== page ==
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A consultation forming part of the government's commitment to improve transparency in the banking sector was launched today (December 7th), in a bid to tackle "unacceptable" bonus payments.
One of the key aims financial trading professionals might already be aware of was explained by financial secretary to the Treasury, Mark Hoban, who explained that the system must no longer be allowed to place investors at risk by rewarding employees of large banks for short-term performance.
The consultation is part of the government's commitment reduce risk-taking within the industry, where better corporate governance is also needed.
Transparency arrangements would mean that in large banks, the eight non-board executives who receive the highest pay would have to disclose such financial details.
Mr Hoban said it was important for shareholders to have more tools at their disposal in order to "hold senior management to account".
"[This is] why we're taking action to make top-level pay more transparent. We want the most transparency for those with the greatest responsibility," he added.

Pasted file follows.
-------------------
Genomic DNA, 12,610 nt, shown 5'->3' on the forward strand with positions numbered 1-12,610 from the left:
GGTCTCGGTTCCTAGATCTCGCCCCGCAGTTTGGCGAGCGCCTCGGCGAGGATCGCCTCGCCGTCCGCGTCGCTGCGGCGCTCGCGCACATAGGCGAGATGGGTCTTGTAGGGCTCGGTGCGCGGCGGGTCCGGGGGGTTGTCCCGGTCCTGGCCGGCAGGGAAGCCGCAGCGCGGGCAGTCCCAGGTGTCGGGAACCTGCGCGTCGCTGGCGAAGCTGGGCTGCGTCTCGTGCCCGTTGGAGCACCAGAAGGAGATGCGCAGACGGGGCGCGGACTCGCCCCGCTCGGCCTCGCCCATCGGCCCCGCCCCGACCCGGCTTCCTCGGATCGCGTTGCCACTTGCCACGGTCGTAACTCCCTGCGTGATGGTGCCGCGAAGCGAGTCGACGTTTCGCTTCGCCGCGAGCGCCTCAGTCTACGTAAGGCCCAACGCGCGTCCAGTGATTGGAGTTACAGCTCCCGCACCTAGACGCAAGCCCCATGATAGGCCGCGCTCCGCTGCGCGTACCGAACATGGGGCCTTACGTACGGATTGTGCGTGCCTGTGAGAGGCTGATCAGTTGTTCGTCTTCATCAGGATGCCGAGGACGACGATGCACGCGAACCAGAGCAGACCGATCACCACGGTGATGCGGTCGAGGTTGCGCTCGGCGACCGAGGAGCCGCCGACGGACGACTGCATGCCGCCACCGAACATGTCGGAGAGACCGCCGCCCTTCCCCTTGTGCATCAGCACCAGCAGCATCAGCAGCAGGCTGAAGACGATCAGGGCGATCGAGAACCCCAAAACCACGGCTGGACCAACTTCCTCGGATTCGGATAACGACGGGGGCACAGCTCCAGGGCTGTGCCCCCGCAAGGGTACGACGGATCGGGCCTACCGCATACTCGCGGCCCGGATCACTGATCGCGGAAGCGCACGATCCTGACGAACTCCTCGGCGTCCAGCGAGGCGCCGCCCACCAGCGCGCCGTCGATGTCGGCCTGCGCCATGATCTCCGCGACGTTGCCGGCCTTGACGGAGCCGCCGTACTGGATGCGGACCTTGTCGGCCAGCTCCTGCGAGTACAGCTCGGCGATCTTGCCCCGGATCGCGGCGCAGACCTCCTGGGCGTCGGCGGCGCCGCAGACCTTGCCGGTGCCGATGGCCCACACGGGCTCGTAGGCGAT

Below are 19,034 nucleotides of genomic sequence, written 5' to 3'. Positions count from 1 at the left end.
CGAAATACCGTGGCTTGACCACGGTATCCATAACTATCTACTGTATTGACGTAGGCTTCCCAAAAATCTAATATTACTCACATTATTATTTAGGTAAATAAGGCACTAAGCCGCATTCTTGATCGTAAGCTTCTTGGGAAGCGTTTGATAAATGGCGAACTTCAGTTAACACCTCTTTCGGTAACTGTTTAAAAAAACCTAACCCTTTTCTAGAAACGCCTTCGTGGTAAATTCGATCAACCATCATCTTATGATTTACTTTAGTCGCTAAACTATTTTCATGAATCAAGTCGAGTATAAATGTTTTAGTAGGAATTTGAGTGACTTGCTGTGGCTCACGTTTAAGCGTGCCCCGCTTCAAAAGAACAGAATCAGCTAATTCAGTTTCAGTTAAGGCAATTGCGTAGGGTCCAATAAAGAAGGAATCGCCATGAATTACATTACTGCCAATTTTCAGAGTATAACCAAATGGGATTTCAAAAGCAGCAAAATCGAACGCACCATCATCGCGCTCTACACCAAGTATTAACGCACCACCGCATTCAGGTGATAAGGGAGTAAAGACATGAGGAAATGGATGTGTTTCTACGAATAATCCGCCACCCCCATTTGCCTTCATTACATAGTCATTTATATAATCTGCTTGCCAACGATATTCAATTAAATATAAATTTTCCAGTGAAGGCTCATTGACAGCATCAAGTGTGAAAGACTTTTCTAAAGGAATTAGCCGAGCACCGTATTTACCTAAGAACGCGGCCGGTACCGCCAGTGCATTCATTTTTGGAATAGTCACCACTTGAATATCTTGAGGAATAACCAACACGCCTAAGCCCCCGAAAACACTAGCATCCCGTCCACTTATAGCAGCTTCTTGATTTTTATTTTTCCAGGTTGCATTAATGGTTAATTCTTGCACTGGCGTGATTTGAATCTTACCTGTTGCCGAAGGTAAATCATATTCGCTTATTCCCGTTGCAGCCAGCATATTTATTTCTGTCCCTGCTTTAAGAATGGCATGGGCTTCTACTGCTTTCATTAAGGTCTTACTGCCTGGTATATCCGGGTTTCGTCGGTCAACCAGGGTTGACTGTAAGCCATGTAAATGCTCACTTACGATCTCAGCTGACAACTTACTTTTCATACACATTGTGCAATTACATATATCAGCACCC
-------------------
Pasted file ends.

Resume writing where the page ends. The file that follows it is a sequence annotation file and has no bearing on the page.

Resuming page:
It is suggested that the proposals would lead about 15 banks have better transparency.
The consultation was launched as prime minister David Cameron prepares to safeguard the UK's financial services industry.
He said it was "under continued regulatory attack from Brussels" and one of his aims at the upcoming EU summit would be to claw back power.
But Reuters noted he is likely to soften his stance, despite the potential to "drive a hard bargain" and demand more control of the country's interests in return for support of an answer to the Eurozone crisis.
Despite Britain being one of the ten nations that does not use the common currency, many reports suggested he could use the breeding EU debt crisis to gain extra safeguards.